Is he rewriting history or setting the record straight? Why not tell Karl Rove what you think in person?
George W. Bush's former senior advisor -- "Bush's brain" -- is going to be at the Mall of America to sign copies of his first book, "Courage and Consequence: My Life as a Conservative in the Fight" on Thursday at 3 p.m. He's also speaking to college Republicans at the University of Minnesota for a few hours before the MOA appearance.
No question, the man is a lightning rod. When he showed up in California and Nevada for book promos, Code Pink activists attempted citizens' arrests. MinnIndy reports that anti-war activists may try the same thing here.
From the press release:
"Courage and Consequence" is the first intimate account from the highest level at the White House of one of the most headline-making presidencies of the modern age. Rove is candid about his mistakes in the West Wing and in his campaigns, and talks frankly about the heartbreak of his early family years. But "Courage and Consequence" is ultimately about the joy of a life committed to the conservative cause, a life spent in political combat and service to the country, no matter the costs.
Much has been made of his admissions of tactical error -- failing to push back against charges that the administration misled the country into the Iraqi war; botching the post-Katrina response; predictable score-settling with prominent Democrats. More interesting are the vague and largely unexamined origins of Rove's conservatism. As he tells it, he holds the views he does largely because he grew up in the mountain West, where self-reliance is prized, and because when, as a 10-year-old Denver boy, he put a Richard Nixon sticker on his bike, a little girl down the street whose family supported John F. Kennedy beat the heck out of him.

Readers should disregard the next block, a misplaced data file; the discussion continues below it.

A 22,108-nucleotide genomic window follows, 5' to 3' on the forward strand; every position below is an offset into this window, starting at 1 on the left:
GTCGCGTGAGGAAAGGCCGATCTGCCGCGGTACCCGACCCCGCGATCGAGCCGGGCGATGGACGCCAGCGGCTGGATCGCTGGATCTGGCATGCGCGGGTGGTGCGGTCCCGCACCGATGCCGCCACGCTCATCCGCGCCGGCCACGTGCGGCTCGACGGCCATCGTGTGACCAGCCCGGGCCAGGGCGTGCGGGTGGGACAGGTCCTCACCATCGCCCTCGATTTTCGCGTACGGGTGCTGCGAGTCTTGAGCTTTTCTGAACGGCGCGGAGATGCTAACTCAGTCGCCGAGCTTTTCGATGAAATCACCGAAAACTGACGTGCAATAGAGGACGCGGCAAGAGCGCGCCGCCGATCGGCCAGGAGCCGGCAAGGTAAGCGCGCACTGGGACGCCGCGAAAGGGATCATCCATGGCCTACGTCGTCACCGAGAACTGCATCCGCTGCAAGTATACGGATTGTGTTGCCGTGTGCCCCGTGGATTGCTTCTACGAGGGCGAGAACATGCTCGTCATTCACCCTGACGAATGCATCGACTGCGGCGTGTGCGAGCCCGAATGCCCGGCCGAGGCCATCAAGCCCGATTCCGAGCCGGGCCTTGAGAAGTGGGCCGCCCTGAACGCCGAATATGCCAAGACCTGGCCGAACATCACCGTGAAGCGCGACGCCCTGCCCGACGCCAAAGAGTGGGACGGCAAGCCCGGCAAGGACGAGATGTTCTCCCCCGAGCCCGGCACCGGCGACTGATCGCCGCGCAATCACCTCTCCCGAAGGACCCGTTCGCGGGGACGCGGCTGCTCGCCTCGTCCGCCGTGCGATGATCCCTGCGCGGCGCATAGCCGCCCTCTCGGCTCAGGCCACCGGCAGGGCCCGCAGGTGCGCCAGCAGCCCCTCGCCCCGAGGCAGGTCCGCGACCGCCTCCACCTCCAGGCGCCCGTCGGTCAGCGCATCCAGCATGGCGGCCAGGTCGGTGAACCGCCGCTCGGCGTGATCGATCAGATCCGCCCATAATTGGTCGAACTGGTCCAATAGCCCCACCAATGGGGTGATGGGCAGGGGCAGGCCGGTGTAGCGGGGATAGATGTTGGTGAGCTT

Rove, if one is to believe this memoir, has been improbably blessed in his professional life-- working for candidates, most notably George W. Bush, whose problem, if any, is an excess of honor, and against candidates who are near-deranged liars. There are repeated descriptions of how Bush's "jaw clenched" in noble resolve (two on consecutive pages) and of Rove, learning of some perfidy, feeling sick to his stomach (once while eating Chinese food). The hagiography would be more bearable if he spent less time attacking his opponents' patriotism. Those who questioned the honesty of Bush's claims about weapons of mass destruction in Iraq were playing "a disgraceful game" and impeding the war effort. When Katrina hit, Rove says, Bush was the one sincerely trying to help. Barack Obama, by contrast, is distinguished by his "deceptions" and "audacious hypocrisy."
Maybe someday Karl Rove will write a thoughtful and candid account of how he helped guide George W. Bush downward from the national-unity president of the months after 9/11 to the derided figure who left office with a 34 percent approval rating in the Gallup poll, on par with the exiting Jimmy Carter and Harry Truman. Rove, who had once dreamed of launching a new conservative era much as his hero William McKinley did in 1896, certainly has the intellect and the appreciation of history to write such an anatomy of a political disaster. Unfortunately, "Courage and Consequence" is not that memoir. The author is excessively charitable toward everyone other than obvious conservative targets.